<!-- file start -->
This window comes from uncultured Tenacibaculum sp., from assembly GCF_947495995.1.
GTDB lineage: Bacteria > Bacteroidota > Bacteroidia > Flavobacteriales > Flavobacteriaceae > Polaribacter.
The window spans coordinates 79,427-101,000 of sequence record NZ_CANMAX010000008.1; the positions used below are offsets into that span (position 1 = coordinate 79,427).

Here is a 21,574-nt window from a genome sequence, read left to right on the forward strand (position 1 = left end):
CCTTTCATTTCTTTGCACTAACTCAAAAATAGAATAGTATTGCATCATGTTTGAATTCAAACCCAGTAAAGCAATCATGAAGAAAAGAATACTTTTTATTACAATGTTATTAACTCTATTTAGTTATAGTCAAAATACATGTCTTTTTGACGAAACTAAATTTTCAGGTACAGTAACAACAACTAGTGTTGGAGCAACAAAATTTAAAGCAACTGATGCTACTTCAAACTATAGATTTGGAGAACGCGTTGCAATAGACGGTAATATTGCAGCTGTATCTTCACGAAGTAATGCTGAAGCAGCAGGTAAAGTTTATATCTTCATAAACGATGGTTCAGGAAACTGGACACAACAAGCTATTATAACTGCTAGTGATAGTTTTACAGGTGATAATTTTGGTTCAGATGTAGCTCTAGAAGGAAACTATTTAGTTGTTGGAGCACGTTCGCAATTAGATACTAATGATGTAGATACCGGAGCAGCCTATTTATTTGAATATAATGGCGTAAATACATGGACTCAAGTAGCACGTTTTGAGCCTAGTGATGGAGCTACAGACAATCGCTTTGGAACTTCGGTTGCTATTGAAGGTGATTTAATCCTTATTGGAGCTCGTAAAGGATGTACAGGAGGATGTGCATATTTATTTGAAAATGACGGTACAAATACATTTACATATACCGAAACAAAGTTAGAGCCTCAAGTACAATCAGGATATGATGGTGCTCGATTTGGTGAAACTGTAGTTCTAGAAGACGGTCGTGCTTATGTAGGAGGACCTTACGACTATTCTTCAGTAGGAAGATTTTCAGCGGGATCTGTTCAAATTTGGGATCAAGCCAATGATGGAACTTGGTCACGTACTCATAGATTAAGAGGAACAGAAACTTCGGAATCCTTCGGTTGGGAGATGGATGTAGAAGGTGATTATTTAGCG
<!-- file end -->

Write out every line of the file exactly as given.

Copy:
This window comes from uncultured Tenacibaculum sp., from assembly GCF_947495995.1.
GTDB lineage: Bacteria > Bacteroidota > Bacteroidia > Flavobacteriales > Flavobacteriaceae > Polaribacter.
The window spans coordinates 79,427-101,000 of sequence record NZ_CANMAX010000008.1; the positions used below are offsets into that span (position 1 = coordinate 79,427).

Here is a 21,574-nt window from a genome sequence, read left to right on the forward strand (position 1 = left end):
CCTTTCATTTCTTTGCACTAACTCAAAAATAGAATAGTATTGCATCATGTTTGAATTCAAACCCAGTAAAGCAATCATGAAGAAAAGAATACTTTTTATTACAATGTTATTAACTCTATTTAGTTATAGTCAAAATACATGTCTTTTTGACGAAACTAAATTTTCAGGTACAGTAACAACAACTAGTGTTGGAGCAACAAAATTTAAAGCAACTGATGCTACTTCAAACTATAGATTTGGAGAACGCGTTGCAATAGACGGTAATATTGCAGCTGTATCTTCACGAAGTAATGCTGAAGCAGCAGGTAAAGTTTATATCTTCATAAACGATGGTTCAGGAAACTGGACACAACAAGCTATTATAACTGCTAGTGATAGTTTTACAGGTGATAATTTTGGTTCAGATGTAGCTCTAGAAGGAAACTATTTAGTTGTTGGAGCACGTTCGCAATTAGATACTAATGATGTAGATACCGGAGCAGCCTATTTATTTGAATATAATGGCGTAAATACATGGACTCAAGTAGCACGTTTTGAGCCTAGTGATGGAGCTACAGACAATCGCTTTGGAACTTCGGTTGCTATTGAAGGTGATTTAATCCTTATTGGAGCTCGTAAAGGATGTACAGGAGGATGTGCATATTTATTTGAAAATGACGGTACAAATACATTTACATATACCGAAACAAAGTTAGAGCCTCAAGTACAATCAGGATATGATGGTGCTCGATTTGGTGAAACTGTAGTTCTAGAAGACGGTCGTGCTTATGTAGGAGGACCTTACGACTATTCTTCAGTAGGAAGATTTTCAGCGGGATCTGTTCAAATTTGGGATCAAGCCAATGATGGAACTTGGTCACGTACTCATAGATTAAGAGGAACAGAAACTTCGGAATCCTTCGGTTGGGAGATGGATGTAGAAGGTGATTATTTAGCG